November 15 is National Philanthropy Day. It’s a day to say thanks to those who give, whether through donations or volunteering, and make a difference at Western.
On a sunny day at a park in London, Ont., Mason Bruner-Moore’s life changed forever.
After falling out of a tree, the then 10-year-old was rushed by ambulance to Children’s Hospital, London Health Sciences Centre. He was unconscious.
What followed was a parent’s worst nightmare. As Bruner-Moore lay in a coma, doctors told his family that he had a severe brain injury, and the outlook for recovery was grim. Utterly devastated, the young family felt like time had come to a halt.
Finally, after Bruner-Moore awoke, his parents saw a glimmer of hope. They understood that his recovery would likely be long and fraught, but they maintained a positive mindset and leaned on each other for support. His mother Marni, an emergency department nurse, took a year off work to dedicate herself to his care full time.
“When I began rehabilitation, it was very challenging,” Bruner-Moore recalls. “My injuries were extensive including severe left-side paralysis, and cognitive and learning difficulties. I had to re-learn basic skills such as reading, writing and walking.”
Though he made progress with his recovery, many aspects of life were now completely different. An active child prior to the accident, he could no longer participate in gym class, recess activities or on his hockey team – the risk of re-injury was too great.
The accident and its aftermath greatly impacted his mental health and sense of self-worth. The consequences of the brain injury left him feeling isolated and frustrated. Though his parents wanted to help him work through those complex emotions, Bruner-Moore avoided the subject and internalized many of the stigmas attached to individuals with disabilities.
“Through many years of rehabilitation, I subscribed to a harmful narrative as a person who believed that I couldn’t achieve anything meaningful in my life,” he said.
Bruner-Moore went into the construction industry after graduating high school. He started a tiling company but didn’t develop a passion for the work. Always interested in advocacy work and the law, Mason decided to attend college to become a paralegal.
Beginning a new chapter
To his surprise, he thrived at school.
As a newly licensed paralegal, Bruner-Moore hit the ground running at a criminal defense law firm. In his first week he was tasked with assisting a prominent local lawyer with a complex homicide case. Though he felt unprepared and out of depth, he immediately saw advocacy in action and resolved to help build a strong case for their client.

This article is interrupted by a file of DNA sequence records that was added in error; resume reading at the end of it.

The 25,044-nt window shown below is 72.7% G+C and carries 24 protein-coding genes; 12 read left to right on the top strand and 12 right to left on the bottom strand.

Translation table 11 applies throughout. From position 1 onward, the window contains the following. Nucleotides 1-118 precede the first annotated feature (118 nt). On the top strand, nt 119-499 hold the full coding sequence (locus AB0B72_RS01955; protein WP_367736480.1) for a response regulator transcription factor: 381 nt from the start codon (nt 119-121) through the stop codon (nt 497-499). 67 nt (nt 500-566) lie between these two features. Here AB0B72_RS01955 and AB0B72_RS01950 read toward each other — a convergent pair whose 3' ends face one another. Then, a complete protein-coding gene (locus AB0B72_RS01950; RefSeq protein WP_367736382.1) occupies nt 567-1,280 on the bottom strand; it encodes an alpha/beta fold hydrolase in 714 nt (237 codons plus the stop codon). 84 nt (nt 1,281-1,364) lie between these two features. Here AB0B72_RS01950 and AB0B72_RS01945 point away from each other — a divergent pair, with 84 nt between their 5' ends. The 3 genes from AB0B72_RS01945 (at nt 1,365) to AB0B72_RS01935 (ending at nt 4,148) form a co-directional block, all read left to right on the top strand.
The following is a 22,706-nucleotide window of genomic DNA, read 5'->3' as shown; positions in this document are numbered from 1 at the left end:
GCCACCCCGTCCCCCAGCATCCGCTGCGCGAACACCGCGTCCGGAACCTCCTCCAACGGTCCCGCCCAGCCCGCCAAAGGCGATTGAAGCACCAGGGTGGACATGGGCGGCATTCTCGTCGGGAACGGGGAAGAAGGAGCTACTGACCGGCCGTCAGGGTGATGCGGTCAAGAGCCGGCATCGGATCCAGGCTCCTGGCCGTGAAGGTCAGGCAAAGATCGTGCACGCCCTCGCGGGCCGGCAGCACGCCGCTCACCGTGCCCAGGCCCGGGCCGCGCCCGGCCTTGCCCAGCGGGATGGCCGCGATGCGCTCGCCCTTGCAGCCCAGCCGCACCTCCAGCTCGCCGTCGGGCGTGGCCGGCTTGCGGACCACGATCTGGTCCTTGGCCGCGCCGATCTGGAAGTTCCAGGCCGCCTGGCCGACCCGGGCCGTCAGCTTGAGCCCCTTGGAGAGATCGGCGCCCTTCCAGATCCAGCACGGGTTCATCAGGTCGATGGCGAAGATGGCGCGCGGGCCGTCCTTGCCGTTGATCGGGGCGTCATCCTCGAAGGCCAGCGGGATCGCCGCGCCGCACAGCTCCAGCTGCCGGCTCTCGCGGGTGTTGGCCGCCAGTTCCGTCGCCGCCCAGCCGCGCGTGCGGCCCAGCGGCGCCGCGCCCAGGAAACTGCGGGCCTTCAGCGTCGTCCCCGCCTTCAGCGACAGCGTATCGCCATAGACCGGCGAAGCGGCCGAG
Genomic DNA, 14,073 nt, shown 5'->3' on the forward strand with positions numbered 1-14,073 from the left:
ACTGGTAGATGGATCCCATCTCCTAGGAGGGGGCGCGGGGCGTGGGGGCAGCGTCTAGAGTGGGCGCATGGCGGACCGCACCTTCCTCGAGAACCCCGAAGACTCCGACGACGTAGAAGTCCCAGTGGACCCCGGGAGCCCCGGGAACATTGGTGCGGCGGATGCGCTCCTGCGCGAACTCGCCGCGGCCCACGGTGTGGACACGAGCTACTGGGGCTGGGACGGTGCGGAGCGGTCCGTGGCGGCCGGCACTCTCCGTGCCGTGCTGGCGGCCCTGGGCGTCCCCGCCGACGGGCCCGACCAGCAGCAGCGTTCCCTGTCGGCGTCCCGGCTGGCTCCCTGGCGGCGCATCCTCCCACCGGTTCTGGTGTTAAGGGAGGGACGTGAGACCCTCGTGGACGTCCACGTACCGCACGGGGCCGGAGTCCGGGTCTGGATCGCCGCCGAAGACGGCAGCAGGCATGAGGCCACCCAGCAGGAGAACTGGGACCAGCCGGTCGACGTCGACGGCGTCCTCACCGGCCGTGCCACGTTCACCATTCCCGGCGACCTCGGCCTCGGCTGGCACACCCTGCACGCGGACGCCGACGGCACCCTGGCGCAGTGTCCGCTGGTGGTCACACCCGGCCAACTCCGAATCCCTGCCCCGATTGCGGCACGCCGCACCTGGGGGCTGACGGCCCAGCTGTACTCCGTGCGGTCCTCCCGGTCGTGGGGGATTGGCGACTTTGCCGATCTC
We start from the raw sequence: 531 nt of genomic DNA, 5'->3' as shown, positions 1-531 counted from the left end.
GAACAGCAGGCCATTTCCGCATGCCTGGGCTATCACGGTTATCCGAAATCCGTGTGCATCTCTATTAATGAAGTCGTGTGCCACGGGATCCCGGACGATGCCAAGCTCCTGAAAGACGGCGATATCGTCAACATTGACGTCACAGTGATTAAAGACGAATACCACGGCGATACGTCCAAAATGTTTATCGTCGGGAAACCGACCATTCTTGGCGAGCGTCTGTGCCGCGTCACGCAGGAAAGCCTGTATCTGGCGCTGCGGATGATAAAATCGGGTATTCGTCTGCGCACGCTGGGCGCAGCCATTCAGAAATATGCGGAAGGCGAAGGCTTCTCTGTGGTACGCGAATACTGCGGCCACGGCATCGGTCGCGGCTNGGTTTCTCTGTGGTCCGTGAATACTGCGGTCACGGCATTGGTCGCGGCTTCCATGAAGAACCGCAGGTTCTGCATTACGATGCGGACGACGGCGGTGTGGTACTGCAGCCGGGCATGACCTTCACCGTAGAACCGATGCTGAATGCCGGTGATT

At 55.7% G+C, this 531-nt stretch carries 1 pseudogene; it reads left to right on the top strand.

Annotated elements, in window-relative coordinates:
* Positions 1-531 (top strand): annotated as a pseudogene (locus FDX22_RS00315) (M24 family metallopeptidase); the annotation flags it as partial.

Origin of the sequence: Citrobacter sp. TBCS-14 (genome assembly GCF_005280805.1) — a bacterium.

“When someone is charged with a serious crime, their liberties are at stake,” he said. “This was a complicated case involving multiple accused persons, and the outcome was going to change lives and families forever.”
Bruner-Moore slowly felt his confidence build as he worked on the case. He found valuable mentors in his colleagues who encouraged him to see beyond his personal adversity. He realized that for so long, he had let self-imposed limitations control his life.
“The deep-rooted nature of my personal story became less influential on my life. I began to see that the narrative I believed about my limited capabilities was nothing more than that – my narrative. It didn’t need to represent my future.”
He describes overcoming this narrative as “exhilarating.” With a clear vision to become a lawyer, he knew the first step was obtaining an undergraduate degree at Western before applying to law school.
“I wanted to contribute to the community and services that made a difference for me as I was growing up,” says Mason. “I wanted to provide mentorship and support for those who needed it.”
Bruner-Moore continues to make meaningful contributions to individuals with disabilities as a member of the City of London’s Accessibility Committee, and as a mentor and leader within Thames Valley Children Centre’s Youth Advisory Council and Dale Brain Injury Services.
“Everything I do is a stepping stone to advocate for change on a larger scale,” he said. “In my work with these organizations, I am learning so much about the needs in our community for people with disabilities. I don’t have all the answers, but there is a lot of work to be done and I want to be part of that.”
The gift that keeps on giving
Bruner-Moore was the recipient of a donor-funded award for having the highest grade point average in his undergraduate program. The unexpected scholarship provided significant financial relief for the hard-working student.
“I often don’t work during the school year because I give full attention to my studies,” he said. “But that’s very difficult to do financially. When I received word about the scholarship, it was an incredible surprise. I am so grateful to those who contributed to my success.”
Bruner-Moore also felt a profound sense of validation for his hard work. “I am very fortunate to study at Western, but it has been many years of trying my best and hoping it would pay off. That scholarship was motivating because I knew I was moving in the right direction.”
He is already thinking about how he wants to be a positive influence for future students when he is settled in his career.